Socialnomics as an ebook: Why not?

Erik Qualman’s book Socialnomics: How Social Media Transforms the Way We Live and Do Business should be an interactive ebook. Just imagine how much easier it would be to completely understand his message–not to mention, an excellent illustration of some of the very technology he is so enthusiastic about.

If Socialnomics were an interactive ebook, there would be links to discussion groups on Twitter and Facebook. This would be a great resource for readers as well as the author. He could get immediate feedback from his readers (customers) and harness the power of his own audience. In this way, Qualman could address their concerns quickly and efficiently, making the ebook even better. We could expect frequent updates, so examples more recent than 2008 would be available. In fact, maybe readers would go back to the book with frequency to see if their suggestions made it into the most recent version.

If Socialnomics were an interactive ebook, rather than simply telling us that the word “panoply” would be linked to a dictionary, the word actually would be linked so readers could easily find the definition.

If Socialnomics were an interactive ebook, perhaps it would have a link to certain pop culture references (zombies) or “vintage” television episodes. When Qualman mentions the Happy Days “Shark Jump” episode (if I remember correctly, it was actually a two-part episode) we could relive the scene. Now that would be cool!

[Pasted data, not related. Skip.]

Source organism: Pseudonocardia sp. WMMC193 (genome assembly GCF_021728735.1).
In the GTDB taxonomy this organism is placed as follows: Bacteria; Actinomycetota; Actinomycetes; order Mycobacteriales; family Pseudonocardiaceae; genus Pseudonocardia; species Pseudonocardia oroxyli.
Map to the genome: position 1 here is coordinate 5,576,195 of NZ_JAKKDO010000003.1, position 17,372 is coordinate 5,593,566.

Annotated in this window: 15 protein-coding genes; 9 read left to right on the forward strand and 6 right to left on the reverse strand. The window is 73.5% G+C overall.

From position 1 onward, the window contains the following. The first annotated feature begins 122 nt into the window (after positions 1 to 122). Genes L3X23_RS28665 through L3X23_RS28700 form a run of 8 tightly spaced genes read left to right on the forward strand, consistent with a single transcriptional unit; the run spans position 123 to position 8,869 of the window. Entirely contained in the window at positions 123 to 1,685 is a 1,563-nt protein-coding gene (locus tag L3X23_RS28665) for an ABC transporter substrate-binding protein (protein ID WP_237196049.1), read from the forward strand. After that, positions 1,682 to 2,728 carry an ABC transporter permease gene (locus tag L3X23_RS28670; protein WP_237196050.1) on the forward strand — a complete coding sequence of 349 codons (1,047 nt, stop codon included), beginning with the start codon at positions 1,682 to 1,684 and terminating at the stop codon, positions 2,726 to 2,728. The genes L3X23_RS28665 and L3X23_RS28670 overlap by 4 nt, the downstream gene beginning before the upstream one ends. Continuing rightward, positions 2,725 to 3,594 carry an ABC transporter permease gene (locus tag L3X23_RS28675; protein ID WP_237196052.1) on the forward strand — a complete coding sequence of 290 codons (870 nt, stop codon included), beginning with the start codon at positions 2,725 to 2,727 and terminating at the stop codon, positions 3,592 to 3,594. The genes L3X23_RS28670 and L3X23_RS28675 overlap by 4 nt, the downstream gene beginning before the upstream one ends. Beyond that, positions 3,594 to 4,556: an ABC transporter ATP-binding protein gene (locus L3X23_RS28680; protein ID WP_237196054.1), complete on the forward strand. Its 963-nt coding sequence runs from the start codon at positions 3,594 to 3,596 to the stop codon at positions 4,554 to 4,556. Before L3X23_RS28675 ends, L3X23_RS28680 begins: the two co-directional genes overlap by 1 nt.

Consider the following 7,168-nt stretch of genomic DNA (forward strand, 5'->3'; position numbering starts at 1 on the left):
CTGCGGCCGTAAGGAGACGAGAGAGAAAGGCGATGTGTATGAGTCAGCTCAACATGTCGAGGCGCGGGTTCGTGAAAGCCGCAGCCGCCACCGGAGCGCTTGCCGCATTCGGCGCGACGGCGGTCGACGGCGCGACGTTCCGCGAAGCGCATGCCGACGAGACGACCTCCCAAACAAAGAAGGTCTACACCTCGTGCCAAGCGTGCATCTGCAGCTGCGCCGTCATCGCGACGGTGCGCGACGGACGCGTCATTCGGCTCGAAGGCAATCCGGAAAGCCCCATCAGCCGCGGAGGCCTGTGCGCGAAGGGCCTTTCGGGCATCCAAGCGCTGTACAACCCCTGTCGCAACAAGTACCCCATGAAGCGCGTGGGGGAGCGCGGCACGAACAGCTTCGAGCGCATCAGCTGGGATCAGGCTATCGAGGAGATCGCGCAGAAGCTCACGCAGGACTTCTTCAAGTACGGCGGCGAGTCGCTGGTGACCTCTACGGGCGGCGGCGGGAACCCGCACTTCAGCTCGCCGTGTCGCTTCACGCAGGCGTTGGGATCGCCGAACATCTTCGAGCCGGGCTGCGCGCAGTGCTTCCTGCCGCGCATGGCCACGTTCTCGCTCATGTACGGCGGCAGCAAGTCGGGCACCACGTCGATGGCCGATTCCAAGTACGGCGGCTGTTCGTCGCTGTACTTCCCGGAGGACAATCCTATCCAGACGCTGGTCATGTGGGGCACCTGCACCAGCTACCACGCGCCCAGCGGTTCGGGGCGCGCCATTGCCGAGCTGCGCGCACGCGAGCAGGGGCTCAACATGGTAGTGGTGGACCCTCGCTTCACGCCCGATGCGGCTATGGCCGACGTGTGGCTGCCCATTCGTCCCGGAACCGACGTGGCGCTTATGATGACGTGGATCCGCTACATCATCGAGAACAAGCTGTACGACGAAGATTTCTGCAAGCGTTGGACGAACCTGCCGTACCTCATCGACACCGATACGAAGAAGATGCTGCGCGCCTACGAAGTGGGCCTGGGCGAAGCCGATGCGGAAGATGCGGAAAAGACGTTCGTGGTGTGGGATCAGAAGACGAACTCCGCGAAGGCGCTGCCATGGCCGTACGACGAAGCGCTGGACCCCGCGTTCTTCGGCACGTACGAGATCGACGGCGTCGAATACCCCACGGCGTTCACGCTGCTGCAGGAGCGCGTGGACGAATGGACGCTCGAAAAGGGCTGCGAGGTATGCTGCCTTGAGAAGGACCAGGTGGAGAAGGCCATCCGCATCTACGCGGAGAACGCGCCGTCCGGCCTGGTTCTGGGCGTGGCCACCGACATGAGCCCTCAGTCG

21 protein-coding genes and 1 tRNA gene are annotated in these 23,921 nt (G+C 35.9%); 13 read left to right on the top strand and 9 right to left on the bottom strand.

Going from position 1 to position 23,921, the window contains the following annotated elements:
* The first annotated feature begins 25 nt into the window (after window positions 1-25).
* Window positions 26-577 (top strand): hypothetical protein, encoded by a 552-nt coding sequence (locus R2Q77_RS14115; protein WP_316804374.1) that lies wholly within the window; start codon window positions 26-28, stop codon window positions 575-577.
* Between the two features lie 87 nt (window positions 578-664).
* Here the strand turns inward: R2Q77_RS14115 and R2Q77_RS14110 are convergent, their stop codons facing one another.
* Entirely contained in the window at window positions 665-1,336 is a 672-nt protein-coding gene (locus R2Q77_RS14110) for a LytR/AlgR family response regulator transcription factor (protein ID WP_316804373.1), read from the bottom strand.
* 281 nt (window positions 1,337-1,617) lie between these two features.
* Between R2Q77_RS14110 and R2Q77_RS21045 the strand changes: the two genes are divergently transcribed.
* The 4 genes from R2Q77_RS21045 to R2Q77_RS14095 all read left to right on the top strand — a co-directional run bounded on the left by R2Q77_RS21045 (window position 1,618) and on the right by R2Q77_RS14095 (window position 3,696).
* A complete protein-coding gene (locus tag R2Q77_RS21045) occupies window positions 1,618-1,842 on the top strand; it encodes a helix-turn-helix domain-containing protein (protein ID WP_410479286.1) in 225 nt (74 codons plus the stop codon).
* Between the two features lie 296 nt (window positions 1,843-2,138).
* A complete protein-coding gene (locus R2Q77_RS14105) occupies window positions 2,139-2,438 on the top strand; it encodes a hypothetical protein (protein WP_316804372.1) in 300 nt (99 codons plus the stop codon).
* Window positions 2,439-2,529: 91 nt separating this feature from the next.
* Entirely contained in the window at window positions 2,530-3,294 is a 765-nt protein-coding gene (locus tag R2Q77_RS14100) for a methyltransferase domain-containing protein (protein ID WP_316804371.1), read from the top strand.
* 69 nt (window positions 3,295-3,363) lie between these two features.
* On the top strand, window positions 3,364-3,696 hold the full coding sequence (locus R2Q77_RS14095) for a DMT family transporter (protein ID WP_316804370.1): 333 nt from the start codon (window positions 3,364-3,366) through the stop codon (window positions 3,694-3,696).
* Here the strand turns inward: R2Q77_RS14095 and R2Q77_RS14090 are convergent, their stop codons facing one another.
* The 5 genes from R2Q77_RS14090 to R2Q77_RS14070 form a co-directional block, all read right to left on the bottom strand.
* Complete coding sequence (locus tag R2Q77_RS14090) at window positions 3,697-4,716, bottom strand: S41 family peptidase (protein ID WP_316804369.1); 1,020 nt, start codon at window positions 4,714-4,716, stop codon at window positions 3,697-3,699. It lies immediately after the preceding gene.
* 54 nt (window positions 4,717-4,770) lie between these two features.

How about films of Qualman introducing each chapter to us by giving us his “Key Points” (currently found at the end of each chapter) before we even begin reading the chapter? Wait for the ebook version.

How about Qualman narrating an interactive view of graphs or charts that illustrate the changing trends he’s always referring to. (Use airplane icons in a graph to illustrate the number of people who “land at” the three competing travel apps he refers to.) Need to wait for the ebook for that one.

Oh, Mr. Qualman, why didn’t you take it the extra step?

Well, I know someone who did take his book that extra step. Al Gore’s (2011) ebook Our Choice: A Plan to Solve the Climate Crisis does a great job of incorporating internet and digital technology with nonfiction text. Gore’s ebook begins with a compelling view of our rotating Earth from space. If you allow your computer to communicate its location to the ebook, a pin on the globe will indicate where you are.

Al Gore also appears to introduce the ebook, and he narrates the tutorial (or user’s guide) and interactive graphs, animated illustrations, and diagrams).

Photographs are often linked to their location on the globe. Some “unfold” to show more content, while others become video with a simple click. All pictures can become full-screen by “grabbing” and enlarging them.

Because the pages within each chapter appear as thumbnail size beneath the main art for the chapter itself, it’s pretty easy and engaging to simply browse or skim this ebook.

Image from Our Choice

I absolutely love it. While I also love to read books with real pages, ebooks can be very compelling.

If my 10th graders were reading an ebook version of To Kill a Mockingbird–one that went beyond just flashing words across an electronic screen–I bet more would actually get through it.

Cookbooks as ebooks–there’s idea.

About Rob_Henseler

Rob has been teaching high school English and Language Arts for 20 years. When he's not at school, he enjoys making and listening to music, woodworking, canoeing, and hands-on traditional skills.

Posted on October 21, 2012, in Literacy, Social Media. Bookmark the permalink. 10 Comments.

  1. Rob, I think your idea is super great. Why don’t you post this idea on Qualman’s (?) Facebook page? Also mention your background and that you might be able to help. You might land yourself a job. If you don’t want to get into this kind of work, I am always looking for new opportunities. ….
    Could this actually work? Seriously?